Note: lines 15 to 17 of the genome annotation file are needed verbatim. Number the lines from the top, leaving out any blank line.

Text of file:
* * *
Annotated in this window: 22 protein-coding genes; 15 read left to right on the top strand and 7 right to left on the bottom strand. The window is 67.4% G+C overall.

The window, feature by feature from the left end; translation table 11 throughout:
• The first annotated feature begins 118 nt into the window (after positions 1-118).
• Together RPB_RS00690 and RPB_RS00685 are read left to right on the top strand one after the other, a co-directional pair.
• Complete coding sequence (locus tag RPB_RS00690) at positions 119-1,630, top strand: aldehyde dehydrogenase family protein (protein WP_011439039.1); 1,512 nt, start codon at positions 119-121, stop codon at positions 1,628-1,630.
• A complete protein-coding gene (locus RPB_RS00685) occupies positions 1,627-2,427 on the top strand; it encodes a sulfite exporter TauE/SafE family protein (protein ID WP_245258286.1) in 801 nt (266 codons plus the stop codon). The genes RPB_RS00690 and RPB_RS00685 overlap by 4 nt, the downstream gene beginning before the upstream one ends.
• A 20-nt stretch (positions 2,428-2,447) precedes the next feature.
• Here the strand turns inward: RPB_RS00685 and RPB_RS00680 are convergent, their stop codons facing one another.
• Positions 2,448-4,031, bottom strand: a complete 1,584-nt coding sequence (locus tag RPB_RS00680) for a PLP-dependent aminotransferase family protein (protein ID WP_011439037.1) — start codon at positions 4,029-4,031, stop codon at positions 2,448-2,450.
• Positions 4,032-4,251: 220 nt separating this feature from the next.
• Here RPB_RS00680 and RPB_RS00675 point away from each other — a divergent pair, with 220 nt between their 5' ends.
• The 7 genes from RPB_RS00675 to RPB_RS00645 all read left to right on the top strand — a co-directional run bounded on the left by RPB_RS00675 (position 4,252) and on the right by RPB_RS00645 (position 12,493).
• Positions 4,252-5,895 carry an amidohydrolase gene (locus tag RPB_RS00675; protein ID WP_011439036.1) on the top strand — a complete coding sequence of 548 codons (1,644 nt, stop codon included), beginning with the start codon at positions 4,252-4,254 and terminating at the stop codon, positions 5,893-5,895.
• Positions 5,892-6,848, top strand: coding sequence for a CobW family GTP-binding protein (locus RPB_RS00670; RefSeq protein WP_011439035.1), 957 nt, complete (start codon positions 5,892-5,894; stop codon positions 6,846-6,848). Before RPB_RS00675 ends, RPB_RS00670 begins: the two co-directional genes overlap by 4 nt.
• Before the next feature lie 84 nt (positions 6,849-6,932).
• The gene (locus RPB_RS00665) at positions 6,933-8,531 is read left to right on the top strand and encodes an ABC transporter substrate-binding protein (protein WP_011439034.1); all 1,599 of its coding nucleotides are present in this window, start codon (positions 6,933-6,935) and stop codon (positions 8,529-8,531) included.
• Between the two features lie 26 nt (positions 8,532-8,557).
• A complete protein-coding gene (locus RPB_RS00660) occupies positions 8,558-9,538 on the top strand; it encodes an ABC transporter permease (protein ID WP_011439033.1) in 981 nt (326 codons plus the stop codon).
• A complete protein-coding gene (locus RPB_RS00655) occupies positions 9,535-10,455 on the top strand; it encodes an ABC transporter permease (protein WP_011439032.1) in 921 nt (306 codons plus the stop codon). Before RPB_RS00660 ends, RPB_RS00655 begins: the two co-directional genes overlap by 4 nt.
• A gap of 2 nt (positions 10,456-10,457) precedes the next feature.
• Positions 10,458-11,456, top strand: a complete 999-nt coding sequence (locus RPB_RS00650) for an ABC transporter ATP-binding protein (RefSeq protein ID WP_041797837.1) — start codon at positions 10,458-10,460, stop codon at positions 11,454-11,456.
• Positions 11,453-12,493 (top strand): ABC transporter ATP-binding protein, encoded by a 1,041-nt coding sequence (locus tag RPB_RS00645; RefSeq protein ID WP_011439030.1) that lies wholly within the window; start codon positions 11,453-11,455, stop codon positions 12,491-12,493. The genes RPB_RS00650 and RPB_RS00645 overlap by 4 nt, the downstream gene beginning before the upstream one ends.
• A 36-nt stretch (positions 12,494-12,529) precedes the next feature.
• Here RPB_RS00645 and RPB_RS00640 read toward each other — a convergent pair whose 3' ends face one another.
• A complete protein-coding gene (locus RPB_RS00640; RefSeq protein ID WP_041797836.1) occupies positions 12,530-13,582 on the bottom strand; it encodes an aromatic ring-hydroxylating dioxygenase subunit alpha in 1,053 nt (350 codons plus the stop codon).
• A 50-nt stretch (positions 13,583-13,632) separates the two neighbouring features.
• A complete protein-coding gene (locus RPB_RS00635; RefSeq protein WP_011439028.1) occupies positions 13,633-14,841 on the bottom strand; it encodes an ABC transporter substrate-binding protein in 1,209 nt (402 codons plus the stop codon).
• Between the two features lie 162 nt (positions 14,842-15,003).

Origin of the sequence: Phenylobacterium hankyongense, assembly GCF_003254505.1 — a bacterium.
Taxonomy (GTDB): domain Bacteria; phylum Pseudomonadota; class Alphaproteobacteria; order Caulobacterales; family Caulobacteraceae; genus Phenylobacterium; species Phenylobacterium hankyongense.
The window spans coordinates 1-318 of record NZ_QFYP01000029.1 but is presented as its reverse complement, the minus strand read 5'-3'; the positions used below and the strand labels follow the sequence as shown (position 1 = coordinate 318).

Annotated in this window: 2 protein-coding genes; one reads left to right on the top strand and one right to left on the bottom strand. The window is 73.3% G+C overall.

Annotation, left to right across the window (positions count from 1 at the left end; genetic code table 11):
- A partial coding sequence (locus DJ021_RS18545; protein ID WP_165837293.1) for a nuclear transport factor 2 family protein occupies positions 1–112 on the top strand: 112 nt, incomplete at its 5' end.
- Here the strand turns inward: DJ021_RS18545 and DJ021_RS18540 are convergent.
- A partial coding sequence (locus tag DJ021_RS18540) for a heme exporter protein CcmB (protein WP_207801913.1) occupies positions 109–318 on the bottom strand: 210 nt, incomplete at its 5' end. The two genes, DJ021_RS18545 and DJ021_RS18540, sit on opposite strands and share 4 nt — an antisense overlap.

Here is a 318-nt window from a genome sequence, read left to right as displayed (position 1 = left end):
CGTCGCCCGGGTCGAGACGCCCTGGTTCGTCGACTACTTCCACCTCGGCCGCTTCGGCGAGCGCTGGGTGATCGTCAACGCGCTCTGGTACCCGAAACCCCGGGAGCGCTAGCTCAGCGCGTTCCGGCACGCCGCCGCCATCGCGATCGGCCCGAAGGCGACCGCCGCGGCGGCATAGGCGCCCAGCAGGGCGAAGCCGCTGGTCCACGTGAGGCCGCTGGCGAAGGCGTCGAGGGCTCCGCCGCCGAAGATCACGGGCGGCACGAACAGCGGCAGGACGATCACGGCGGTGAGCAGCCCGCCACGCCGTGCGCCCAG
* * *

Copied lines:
• Before the next feature lie 84 nt (positions 6,849-6,932).
• The gene (locus RPB_RS00665) at positions 6,933-8,531 is read left to right on the top strand and encodes an ABC transporter substrate-binding protein (protein WP_011439034.1); all 1,599 of its coding nucleotides are present in this window, start codon (positions 6,933-6,935) and stop codon (positions 8,529-8,531) included.
• Between the two features lie 26 nt (positions 8,532-8,557).